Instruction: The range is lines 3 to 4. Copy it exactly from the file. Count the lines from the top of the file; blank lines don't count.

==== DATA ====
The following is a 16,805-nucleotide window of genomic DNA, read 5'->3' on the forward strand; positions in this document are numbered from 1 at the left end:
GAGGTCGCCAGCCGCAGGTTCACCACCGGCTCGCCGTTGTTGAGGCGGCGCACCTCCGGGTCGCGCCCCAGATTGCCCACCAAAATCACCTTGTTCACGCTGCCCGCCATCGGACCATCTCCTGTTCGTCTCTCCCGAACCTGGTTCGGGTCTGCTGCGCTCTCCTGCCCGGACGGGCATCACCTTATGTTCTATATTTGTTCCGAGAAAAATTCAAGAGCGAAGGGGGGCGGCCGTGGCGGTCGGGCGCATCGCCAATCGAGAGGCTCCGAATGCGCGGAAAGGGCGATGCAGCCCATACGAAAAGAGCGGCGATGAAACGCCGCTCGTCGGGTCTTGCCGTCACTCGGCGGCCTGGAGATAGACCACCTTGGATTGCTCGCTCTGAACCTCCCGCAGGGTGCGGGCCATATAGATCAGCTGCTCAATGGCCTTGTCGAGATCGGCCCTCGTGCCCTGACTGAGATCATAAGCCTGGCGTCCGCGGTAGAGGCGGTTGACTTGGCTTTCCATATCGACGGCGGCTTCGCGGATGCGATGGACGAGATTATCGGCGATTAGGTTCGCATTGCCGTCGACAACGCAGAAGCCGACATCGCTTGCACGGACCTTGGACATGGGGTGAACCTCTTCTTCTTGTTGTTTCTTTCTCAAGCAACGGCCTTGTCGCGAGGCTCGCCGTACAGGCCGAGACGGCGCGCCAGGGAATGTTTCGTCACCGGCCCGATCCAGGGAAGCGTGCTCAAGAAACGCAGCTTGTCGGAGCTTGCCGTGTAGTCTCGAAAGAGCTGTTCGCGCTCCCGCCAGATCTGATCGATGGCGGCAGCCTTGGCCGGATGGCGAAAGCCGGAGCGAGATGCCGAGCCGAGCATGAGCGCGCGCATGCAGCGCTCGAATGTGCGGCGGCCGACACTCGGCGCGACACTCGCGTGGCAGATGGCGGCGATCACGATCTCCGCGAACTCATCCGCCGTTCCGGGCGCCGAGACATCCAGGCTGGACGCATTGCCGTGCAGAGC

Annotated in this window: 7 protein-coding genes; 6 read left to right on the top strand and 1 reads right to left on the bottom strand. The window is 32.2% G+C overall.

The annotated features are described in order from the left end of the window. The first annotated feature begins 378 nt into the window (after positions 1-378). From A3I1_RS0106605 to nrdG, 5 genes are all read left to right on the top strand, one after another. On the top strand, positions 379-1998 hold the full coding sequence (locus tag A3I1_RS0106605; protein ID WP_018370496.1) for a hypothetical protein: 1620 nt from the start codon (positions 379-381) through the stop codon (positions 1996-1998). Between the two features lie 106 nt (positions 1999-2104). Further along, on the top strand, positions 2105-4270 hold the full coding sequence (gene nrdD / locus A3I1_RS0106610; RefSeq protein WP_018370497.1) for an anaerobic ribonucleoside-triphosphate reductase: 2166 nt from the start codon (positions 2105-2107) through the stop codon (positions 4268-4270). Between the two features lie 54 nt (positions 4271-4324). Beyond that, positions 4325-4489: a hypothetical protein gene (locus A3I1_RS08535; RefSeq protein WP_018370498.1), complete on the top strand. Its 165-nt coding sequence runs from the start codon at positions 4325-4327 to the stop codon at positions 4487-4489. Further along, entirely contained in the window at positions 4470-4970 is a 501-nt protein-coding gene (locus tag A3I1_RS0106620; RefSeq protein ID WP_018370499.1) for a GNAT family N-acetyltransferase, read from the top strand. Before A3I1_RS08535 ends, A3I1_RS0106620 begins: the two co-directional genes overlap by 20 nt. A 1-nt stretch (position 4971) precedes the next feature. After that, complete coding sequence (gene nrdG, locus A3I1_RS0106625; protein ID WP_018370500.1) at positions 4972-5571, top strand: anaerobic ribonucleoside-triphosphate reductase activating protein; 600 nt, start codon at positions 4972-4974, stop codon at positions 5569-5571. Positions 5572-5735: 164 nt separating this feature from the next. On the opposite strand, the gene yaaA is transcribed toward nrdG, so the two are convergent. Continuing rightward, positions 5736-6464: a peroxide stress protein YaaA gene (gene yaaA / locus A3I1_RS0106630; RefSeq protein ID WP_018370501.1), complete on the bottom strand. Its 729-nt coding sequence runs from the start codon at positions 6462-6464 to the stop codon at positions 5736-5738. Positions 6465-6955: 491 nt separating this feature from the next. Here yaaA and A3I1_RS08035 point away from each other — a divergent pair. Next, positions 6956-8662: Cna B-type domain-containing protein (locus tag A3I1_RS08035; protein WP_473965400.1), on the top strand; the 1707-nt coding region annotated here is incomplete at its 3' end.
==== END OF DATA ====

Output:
Annotated in this window: 7 protein-coding genes; 6 read left to right on the top strand and 1 reads right to left on the bottom strand. The window is 32.2% G+C overall.

The annotated features are described in order from the left end of the window. The first annotated feature begins 378 nt into the window (after positions 1-378). From A3I1_RS0106605 to nrdG, 5 genes are all read left to right on the top strand, one after another. On the top strand, positions 379-1998 hold the full coding sequence (locus tag A3I1_RS0106605; protein ID WP_018370496.1) for a hypothetical protein: 1620 nt from the start codon (positions 379-381) through the stop codon (positions 1996-1998). Between the two features lie 106 nt (positions 1999-2104). Further along, on the top strand, positions 2105-4270 hold the full coding sequence (gene nrdD / locus A3I1_RS0106610; RefSeq protein WP_018370497.1) for an anaerobic ribonucleoside-triphosphate reductase: 2166 nt from the start codon (positions 2105-2107) through the stop codon (positions 4268-4270). Between the two features lie 54 nt (positions 4271-4324). Beyond that, positions 4325-4489: a hypothetical protein gene (locus A3I1_RS08535; RefSeq protein WP_018370498.1), complete on the top strand. Its 165-nt coding sequence runs from the start codon at positions 4325-4327 to the stop codon at positions 4487-4489. Further along, entirely contained in the window at positions 4470-4970 is a 501-nt protein-coding gene (locus tag A3I1_RS0106620; RefSeq protein ID WP_018370499.1) for a GNAT family N-acetyltransferase, read from the top strand. Before A3I1_RS08535 ends, A3I1_RS0106620 begins: the two co-directional genes overlap by 20 nt. A 1-nt stretch (position 4971) precedes the next feature. After that, complete coding sequence (gene nrdG, locus A3I1_RS0106625; protein ID WP_018370500.1) at positions 4972-5571, top strand: anaerobic ribonucleoside-triphosphate reductase activating protein; 600 nt, start codon at positions 4972-4974, stop codon at positions 5569-5571. Positions 5572-5735: 164 nt separating this feature from the next. On the opposite strand, the gene yaaA is transcribed toward nrdG, so the two are convergent. Continuing rightward, positions 5736-6464: a peroxide stress protein YaaA gene (gene yaaA / locus A3I1_RS0106630; RefSeq protein ID WP_018370501.1), complete on the bottom strand. Its 729-nt coding sequence runs from the start codon at positions 6462-6464 to the stop codon at positions 5736-5738. Positions 6465-6955: 491 nt separating this feature from the next. Here yaaA and A3I1_RS08035 point away from each other — a divergent pair. Next, positions 6956-8662: Cna B-type domain-containing protein (locus tag A3I1_RS08035; protein WP_473965400.1), on the top strand; the 1707-nt coding region annotated here is incomplete at its 3' end.